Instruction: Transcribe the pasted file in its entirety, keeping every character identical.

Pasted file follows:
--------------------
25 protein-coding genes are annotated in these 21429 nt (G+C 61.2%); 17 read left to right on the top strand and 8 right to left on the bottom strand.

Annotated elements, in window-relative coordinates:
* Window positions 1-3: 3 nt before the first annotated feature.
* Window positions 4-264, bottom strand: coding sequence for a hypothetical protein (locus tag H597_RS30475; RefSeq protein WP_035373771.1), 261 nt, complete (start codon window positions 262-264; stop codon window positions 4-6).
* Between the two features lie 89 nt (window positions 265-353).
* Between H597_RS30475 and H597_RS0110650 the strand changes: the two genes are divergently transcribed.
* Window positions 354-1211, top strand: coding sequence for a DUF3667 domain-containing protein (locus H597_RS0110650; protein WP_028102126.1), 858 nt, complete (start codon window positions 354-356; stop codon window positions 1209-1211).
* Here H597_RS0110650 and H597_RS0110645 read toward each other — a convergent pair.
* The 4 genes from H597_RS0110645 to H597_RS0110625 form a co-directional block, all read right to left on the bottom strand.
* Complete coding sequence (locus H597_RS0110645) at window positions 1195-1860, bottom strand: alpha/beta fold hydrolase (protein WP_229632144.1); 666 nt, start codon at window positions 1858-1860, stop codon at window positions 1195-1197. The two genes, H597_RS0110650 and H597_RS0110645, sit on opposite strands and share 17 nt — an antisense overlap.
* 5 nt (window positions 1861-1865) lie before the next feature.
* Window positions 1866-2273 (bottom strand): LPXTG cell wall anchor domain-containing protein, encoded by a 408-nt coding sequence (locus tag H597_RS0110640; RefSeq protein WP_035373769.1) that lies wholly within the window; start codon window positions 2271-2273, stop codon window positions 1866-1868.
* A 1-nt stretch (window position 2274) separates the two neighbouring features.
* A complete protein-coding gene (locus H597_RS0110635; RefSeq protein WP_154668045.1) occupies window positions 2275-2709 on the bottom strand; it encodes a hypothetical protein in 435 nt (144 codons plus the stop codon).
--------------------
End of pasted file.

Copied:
25 protein-coding genes are annotated in these 21429 nt (G+C 61.2%); 17 read left to right on the top strand and 8 right to left on the bottom strand.

Annotated elements, in window-relative coordinates:
* Window positions 1-3: 3 nt before the first annotated feature.
* Window positions 4-264, bottom strand: coding sequence for a hypothetical protein (locus tag H597_RS30475; RefSeq protein WP_035373771.1), 261 nt, complete (start codon window positions 262-264; stop codon window positions 4-6).
* Between the two features lie 89 nt (window positions 265-353).
* Between H597_RS30475 and H597_RS0110650 the strand changes: the two genes are divergently transcribed.
* Window positions 354-1211, top strand: coding sequence for a DUF3667 domain-containing protein (locus H597_RS0110650; protein WP_028102126.1), 858 nt, complete (start codon window positions 354-356; stop codon window positions 1209-1211).
* Here H597_RS0110650 and H597_RS0110645 read toward each other — a convergent pair.
* The 4 genes from H597_RS0110645 to H597_RS0110625 form a co-directional block, all read right to left on the bottom strand.
* Complete coding sequence (locus H597_RS0110645) at window positions 1195-1860, bottom strand: alpha/beta fold hydrolase (protein WP_229632144.1); 666 nt, start codon at window positions 1858-1860, stop codon at window positions 1195-1197. The two genes, H597_RS0110650 and H597_RS0110645, sit on opposite strands and share 17 nt — an antisense overlap.
* 5 nt (window positions 1861-1865) lie before the next feature.
* Window positions 1866-2273 (bottom strand): LPXTG cell wall anchor domain-containing protein, encoded by a 408-nt coding sequence (locus tag H597_RS0110640; RefSeq protein WP_035373769.1) that lies wholly within the window; start codon window positions 2271-2273, stop codon window positions 1866-1868.
* A 1-nt stretch (window position 2274) separates the two neighbouring features.
* A complete protein-coding gene (locus H597_RS0110635; RefSeq protein WP_154668045.1) occupies window positions 2275-2709 on the bottom strand; it encodes a hypothetical protein in 435 nt (144 codons plus the stop codon).